A lthough more than a decade has passed since the September 11th, 2001 terrorist attacks, the tragedy still has a major impact on most Americans. In this week’s edition of The Savannah Tribune we will share reflections from local residents and the latest developments involving the New York site of the attacks.
As the United States prepares to observe the 12th anniversary of the 9/11 attacks , experts note that the incident changed how many Americans view their security and standing in the world. It continues to have a significant physiological impact on many people.
In a leading study conducted by the University of Michigan and published in the Journal of Traumatic Stress, researchers confirmed that the 9/11 attacks had a major impact on the psychological processes of people not directly exposed to the event. “Studies have shown that the 9/11 attacks resulted in a wave of stress and anxiety across the United States,” said University of Michigan professor Ivy Tso.
The National September 11 Memorial is a tribute of remembrance and honor to the nearly 3,000 people killed in the terror attacks of September 11, 2001 at the World Trade Center site, near Shanksville, Pa., and at the Pentagon, as well as the six people killed in the World Trade Center bombing in February 1993.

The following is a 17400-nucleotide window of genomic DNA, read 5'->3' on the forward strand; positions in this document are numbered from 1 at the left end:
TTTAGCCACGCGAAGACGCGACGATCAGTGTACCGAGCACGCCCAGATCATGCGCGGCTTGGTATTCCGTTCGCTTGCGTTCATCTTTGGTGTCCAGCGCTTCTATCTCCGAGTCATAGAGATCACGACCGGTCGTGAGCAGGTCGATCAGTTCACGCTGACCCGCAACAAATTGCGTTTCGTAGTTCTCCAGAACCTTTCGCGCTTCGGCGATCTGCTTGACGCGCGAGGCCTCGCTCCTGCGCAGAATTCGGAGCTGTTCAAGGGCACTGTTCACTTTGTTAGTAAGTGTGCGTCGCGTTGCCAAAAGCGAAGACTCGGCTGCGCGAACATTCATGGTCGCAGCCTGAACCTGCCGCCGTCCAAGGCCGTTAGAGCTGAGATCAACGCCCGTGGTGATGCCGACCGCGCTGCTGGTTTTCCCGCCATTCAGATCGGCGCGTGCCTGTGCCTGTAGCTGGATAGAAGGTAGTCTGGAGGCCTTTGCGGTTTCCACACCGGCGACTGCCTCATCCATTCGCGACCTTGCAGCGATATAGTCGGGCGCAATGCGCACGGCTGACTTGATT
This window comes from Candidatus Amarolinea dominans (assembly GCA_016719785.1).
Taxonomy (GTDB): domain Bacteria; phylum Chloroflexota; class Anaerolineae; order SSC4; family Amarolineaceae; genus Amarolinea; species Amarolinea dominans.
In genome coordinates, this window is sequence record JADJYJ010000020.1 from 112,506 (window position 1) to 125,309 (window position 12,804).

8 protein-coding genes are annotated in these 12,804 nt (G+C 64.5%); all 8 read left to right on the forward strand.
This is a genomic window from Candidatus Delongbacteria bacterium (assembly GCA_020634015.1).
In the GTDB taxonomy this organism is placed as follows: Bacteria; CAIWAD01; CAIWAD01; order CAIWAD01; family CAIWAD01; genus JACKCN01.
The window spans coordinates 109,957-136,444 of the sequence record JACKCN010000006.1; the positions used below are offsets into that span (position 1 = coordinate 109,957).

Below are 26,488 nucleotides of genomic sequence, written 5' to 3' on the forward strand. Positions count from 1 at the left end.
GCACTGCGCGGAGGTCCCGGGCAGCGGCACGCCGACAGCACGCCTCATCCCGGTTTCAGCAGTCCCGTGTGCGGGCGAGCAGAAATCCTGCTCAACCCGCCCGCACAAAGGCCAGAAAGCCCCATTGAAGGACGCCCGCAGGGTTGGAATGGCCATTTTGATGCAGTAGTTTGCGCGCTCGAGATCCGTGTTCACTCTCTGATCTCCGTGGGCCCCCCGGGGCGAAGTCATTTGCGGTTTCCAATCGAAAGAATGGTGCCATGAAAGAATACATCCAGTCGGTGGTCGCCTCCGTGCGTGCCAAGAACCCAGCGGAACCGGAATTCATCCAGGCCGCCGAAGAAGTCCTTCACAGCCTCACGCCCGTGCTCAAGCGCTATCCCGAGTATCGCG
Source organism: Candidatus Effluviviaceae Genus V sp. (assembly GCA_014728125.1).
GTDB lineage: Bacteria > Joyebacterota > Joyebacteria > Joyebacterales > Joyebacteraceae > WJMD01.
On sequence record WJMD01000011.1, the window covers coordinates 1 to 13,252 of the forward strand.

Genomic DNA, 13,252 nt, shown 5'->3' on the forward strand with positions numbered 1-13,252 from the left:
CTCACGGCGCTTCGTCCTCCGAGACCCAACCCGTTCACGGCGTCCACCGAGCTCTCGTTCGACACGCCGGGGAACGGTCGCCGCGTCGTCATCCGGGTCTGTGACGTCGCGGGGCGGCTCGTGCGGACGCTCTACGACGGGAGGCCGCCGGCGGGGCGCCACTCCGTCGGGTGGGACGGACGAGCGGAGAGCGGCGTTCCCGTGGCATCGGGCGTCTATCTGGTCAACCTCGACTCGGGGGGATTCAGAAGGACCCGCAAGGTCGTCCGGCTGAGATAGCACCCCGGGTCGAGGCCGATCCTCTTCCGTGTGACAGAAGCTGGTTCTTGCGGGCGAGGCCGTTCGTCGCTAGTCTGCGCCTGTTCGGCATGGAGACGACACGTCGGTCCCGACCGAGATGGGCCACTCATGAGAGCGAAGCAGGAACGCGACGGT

The Memorial’s twin reflecting pools are each nearly an acre in size and feature the largest man-made waterfalls in the North America. The pools sit within the footprints where the Twin Towers once stood. Architect Michael Arad and landscape architect Peter Walker created the Memorial design selected from a global design competition that included more than 5,200 entries from 63 nations. The names of every person who died in the 2001 and 1993 attacks are inscribed into bronze panels edging the Memorial pools, a powerful reminder of the largest loss of life resulting from a foreign attack on American soil and the greatest single loss of rescue personnel in American history.